Anglo Saxon Exile Analysis

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Anglo-Saxon people lived a hard, stoic life. Living on an island where it is often cold posed quite a problem to people not indigenous to the land. One key factor to life was living in large villages to ensure the safety of each individual villager. That is why the concept of exile was a popular fear in society during this time period. Exile meant facing the threats of the land alone and being incapable of providing the security that Anglo-Saxon villages provided. This fear was a very common external and internal conflict in many lyrical works of the time. Poems such as “The Seafarer,” “The Wanderer,” and “The Wife’s Lament” epitomize the particular anxiety of exile, as well as showcasing the lives that these people led.

Exile was a blunt reality, if it occurred to someone it was a detrimental event. While being exiled usually means being expelled by an outside force, it can be brought on indirectly or even self imposed. War and a need to financially fuel their towns and villages led many Anglo-Saxon men away from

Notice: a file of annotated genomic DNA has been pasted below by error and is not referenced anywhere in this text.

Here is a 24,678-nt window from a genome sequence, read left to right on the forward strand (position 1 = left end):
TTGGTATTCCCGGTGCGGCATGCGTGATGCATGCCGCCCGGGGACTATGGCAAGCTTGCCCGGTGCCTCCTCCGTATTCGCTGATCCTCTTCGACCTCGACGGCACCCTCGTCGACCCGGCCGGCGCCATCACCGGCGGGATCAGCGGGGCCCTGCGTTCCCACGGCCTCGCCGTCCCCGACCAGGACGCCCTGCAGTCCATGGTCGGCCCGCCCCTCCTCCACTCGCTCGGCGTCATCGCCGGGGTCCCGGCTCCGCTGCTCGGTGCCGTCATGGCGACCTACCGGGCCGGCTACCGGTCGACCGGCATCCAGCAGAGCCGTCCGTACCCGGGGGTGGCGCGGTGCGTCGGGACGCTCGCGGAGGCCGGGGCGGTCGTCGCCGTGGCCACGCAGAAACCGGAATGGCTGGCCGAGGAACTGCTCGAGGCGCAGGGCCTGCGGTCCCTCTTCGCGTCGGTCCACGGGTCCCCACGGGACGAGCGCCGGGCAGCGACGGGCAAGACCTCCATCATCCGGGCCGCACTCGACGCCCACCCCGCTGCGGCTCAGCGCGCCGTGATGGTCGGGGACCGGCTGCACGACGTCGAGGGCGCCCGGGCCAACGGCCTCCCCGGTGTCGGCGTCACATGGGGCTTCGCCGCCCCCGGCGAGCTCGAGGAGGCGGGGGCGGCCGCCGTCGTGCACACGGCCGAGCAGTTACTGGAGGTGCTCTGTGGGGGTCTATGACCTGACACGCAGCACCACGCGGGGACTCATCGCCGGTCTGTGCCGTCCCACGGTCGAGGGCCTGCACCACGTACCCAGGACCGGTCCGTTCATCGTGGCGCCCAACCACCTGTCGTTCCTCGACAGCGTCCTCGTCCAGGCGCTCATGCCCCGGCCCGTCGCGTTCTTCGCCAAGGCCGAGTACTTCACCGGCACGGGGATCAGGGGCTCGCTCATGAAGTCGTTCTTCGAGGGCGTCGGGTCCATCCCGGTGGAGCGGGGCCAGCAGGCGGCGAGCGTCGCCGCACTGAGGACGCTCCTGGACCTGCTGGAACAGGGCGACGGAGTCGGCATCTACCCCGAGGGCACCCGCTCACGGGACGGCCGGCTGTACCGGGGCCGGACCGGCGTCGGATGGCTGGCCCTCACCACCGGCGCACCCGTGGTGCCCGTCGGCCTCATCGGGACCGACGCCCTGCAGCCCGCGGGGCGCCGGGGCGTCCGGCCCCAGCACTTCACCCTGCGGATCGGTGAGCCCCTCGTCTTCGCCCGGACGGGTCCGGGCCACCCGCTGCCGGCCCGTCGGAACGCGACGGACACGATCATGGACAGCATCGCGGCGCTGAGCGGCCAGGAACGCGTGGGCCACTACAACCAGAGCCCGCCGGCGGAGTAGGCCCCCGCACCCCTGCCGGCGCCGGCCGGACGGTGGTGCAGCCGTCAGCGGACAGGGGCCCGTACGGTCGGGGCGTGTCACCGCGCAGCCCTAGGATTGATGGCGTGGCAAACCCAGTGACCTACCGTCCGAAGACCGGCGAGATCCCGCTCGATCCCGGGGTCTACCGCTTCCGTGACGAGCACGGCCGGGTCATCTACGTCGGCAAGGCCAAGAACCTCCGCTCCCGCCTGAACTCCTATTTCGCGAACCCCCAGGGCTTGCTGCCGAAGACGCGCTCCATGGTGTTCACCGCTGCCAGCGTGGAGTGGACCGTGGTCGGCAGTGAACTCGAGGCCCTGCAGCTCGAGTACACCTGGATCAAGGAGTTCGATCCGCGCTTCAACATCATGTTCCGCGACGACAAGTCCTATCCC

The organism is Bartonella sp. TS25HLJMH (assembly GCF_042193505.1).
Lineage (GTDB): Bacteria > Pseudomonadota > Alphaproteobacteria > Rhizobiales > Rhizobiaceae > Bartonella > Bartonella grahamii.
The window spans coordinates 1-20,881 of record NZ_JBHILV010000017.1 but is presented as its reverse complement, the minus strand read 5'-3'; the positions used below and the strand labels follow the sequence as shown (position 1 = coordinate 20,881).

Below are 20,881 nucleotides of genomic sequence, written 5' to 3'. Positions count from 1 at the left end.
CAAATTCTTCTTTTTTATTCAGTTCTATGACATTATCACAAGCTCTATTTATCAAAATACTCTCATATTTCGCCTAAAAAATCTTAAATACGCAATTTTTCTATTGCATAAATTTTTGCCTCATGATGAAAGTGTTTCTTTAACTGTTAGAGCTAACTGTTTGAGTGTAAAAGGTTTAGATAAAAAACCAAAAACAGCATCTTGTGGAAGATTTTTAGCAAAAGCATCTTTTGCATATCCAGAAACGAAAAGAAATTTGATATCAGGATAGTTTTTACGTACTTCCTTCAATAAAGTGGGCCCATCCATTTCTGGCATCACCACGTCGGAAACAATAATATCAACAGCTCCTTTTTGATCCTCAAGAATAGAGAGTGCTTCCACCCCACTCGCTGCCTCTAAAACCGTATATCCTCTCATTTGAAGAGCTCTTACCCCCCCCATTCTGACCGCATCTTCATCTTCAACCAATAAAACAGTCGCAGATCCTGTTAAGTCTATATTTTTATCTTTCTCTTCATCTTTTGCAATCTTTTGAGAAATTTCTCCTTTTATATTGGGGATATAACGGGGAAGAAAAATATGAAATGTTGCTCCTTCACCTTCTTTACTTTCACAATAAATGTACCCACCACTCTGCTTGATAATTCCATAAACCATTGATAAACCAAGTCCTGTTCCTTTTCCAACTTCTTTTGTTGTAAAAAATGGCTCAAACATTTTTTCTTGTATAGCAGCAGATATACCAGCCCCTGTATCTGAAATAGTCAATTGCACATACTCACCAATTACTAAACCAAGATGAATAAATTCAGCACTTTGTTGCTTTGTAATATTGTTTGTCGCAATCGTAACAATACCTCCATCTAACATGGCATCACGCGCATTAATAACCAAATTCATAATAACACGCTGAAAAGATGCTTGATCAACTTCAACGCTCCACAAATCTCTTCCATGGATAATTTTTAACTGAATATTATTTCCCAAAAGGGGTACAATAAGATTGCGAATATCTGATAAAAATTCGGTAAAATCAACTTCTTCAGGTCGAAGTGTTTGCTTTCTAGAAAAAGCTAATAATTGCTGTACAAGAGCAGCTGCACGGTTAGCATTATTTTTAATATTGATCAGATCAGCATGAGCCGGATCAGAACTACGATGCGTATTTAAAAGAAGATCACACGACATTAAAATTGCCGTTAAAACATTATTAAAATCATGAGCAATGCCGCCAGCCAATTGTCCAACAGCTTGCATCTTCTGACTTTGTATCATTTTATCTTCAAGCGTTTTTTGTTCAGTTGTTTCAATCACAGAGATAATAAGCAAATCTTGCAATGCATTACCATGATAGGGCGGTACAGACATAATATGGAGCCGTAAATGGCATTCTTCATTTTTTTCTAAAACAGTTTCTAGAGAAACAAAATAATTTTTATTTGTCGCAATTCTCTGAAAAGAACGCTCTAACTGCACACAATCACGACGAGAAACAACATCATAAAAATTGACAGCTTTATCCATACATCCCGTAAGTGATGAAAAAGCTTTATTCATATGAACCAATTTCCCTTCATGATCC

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Without them, people would have nobody to lean on in their time of needs and would lead very lonely, painful lives. In “The Wife’s Lament,” a woman mourns for her husband that has not returned from war. Faced with the reality that she cannot survive by herself, she embarks to find the means to support herself around other people. “My man’s kinsmen began to plot by darkened thought to divide us two so we most widely in the world’s kingdom lived wretchedly,”(lns. 11-14) things turned sour for the wife after her husband returned to lies about her deeds. Forced to be exiled from her home and to live alone in the forest by her husband, the wife laments. Just as much as people need support and shelter, they also need love from another. What is so crucial about this form of exile is that the wife’s heart aches for her husband as she must bear the burden of his

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